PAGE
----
I’ve been remiss in mentioning it, but over the past several weeks, two of Philosateleia’s supporters have sent generous contributions my way. In October, Vivian B. provided a gift via PayPal, and earlier this month, James F. sent a check by mail.
Vivian and James are both longtime supporters who have sent gifts to help pay the bills in the past, and I’m pleased to say that their contributions this year should cover virtually all of Philosateleia’s expenses for 2018. Thank you to you both!
An error corrected
Steve R., a user of The Philosateleian U.S. Stamp Album recently pointed out an error on one of the pages for 19th century official mail stamps. The page for stamps of the Executive Department contained a space captioned “Daniel Webster,” the individual depicted on the 15¢ value used during the 1870s. The problem is that no such stamp ever existed!
The highest value in the Executive Department set was the 10¢ Thomas Jefferson, and I’ve updated the page with the correct name. You can download the corrected file from the updates & supplements page.
Interestingly, this mistake had apparently existed since I launched The Philosateleian way back in 2006, and I’d never caught it. That probably tells you something about how much time I spend in that part of my album, but I’m glad to be able to put it right. Thank you, Steve, for pointing out the problem!
While visiting an antique mall in New Braunfels, Texas, last month, I saw several postal scales of varying sizes and designs. One in particular caught my eye, and although I didn’t purchase it during that visit because I thought it was priced a bit too high, I later returned and made a lower offer which was accepted.
The basic design of this Ideal Postal Scale, which can accommodate items weighing up to two pounds, has been around for well over a century. The label on the front of the scale has markings for each ounce, but instead of simply having a number indicating each ounce, the label indicates lists what was at the time of its manufacture the appropriate amount of postage for each step up in weight.
By consulting a reference book that I purchased earlier this year—U.S. Domestic Postal Rates, 1872–2011 (Third Edition), by Henry Beecher and Anthony Wawrukiewicz—I’ve concluded the scale dates to the latter half of the 1920s.
Although the 2¢ per ounce rate used for first-class mail was in effect from the 1880s on until 1932, the rates listed for other classes of mail indicate that rate changes introduced in 1925 had already come into effect.
Granted, this scale can’t handle heavier packages like modern digital scales can, but I can certainly weigh my outgoing mail and small parcels in style!
My collection of the 14¢ American Indian stamp has grown a bit over the past month, and two of the additions are of special note.
First, I snagged this great plate flaw on eBay! If you look closely, you can see that there is a diagonal scratch running from the “ED” of “UNITED” nearly all the way down to the bottom of the vignette. This variety is not listed in Loran French's seminal work, Encyclopedia of Plate Varieties on U.S. Bureau-Printed Postage Stamps, but that book was admittedly published nearly 40 years ago.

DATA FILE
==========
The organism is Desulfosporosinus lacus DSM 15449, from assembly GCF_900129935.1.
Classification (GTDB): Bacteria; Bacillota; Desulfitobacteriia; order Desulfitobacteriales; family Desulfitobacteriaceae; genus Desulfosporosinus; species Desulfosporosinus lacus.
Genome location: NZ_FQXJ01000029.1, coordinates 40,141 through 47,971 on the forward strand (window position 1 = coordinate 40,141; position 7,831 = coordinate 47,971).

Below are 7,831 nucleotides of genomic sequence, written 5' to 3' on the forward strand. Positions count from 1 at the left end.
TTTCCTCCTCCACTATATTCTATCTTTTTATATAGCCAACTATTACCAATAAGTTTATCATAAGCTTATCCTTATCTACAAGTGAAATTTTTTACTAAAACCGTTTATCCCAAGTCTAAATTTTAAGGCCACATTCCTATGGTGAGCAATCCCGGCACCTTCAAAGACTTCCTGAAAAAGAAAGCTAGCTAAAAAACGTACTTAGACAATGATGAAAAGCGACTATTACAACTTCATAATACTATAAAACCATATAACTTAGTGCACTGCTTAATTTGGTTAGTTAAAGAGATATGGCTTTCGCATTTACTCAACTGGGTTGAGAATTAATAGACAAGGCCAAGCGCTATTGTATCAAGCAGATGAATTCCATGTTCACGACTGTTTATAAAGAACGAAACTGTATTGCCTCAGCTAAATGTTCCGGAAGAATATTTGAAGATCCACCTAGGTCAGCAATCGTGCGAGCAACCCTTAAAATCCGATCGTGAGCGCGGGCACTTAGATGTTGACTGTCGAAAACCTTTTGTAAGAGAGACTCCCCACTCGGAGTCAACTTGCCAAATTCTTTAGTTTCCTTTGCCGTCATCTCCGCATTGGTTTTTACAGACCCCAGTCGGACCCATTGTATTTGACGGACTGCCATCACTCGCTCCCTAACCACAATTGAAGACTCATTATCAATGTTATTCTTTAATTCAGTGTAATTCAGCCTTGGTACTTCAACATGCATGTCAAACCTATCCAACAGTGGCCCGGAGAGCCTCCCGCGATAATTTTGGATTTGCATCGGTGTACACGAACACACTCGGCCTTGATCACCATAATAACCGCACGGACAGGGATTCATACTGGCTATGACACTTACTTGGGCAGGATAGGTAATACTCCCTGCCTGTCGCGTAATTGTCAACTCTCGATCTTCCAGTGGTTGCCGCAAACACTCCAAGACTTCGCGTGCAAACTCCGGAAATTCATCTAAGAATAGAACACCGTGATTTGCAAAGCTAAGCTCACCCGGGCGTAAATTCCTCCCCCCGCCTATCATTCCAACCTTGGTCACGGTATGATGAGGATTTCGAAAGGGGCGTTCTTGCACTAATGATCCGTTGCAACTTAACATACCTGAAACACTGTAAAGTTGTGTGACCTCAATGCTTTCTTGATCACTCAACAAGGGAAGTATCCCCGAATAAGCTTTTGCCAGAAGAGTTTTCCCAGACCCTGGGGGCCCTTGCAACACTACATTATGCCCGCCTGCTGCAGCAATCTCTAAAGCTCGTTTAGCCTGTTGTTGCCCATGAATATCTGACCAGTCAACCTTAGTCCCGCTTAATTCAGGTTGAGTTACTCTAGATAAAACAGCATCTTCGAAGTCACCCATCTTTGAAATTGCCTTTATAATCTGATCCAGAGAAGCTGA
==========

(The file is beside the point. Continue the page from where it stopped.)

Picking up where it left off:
The other American Indian item that I’m more than a little excited about came by way of a postal history dealer. I’ve generated a detailed writeup, but the summary is that it is an extremely scarce example of the 14¢ stamp paying the quadruple-weight international surface letter rate that was in effect in 1934 (five cents for the first ounce, and three cents for each additional ounce).
This is a “show me another one” kind of item, and I’m happy to add it to my collection.
In addition to its better known treadle-operated models, Rosback produced several different tabletop perforators. This lovely piece of machinery with its utilitarian military green paint is neither the oldest nor the newest of those tabletop machines, but somewhere in the middle, probably dating to the 1930s.
As is often the case with these old machines, this one has some cosmetic wear. For example, the alignment guide that was originally bolted on to the front of the wooden table has been removed. In addition, the bolt that secures the handle to the perforator apparently broke at some point, and a previous owner drilled a hole through the handle and the shaft to which it attaches, securing the handle with a replacement bolt and square nut not original to the machine. From what the owner of another one of these perforators has told me, I get the idea that this is probably actually an improvement over the original design, as it’s impossible for the handle to slip on the shaft when the machine is being operated.
Despite these minor wear and tear notes, the perforator works flawlessly. It has all of its pins, which are nice and sharp—not worn out—and that means you can punch a 10-inch long line of nice, crisp holes. As a bonus, the perforator still has its original wooden table; that’s something a lot of perforating machines (including the Franklin I originally purchased) have lost along the way. In addition, the rear of the table has an adjustable guide that can be used to align the paper you’re perforating.
So, how much am I asking for this beautiful item? It can be yours for just $500 plus shipping (unless you make a trip to San Antonio to pick it up). If you come to San Antonio, or if I ship to a Texas address, I also have to collect 8.25% sales tax since various state and local government entities want their piece of the pie, too.
The perforator weighs somewhere around 65 pounds. I’ll ship the perforator itself and the wooden table in separate packages to help make them as manageable as possible.
If you’re interested, please contact me right away; include your address so I can provide an estimate of the shipping cost, and let me know how you plan to use the machine. I look forward to getting it into a good home!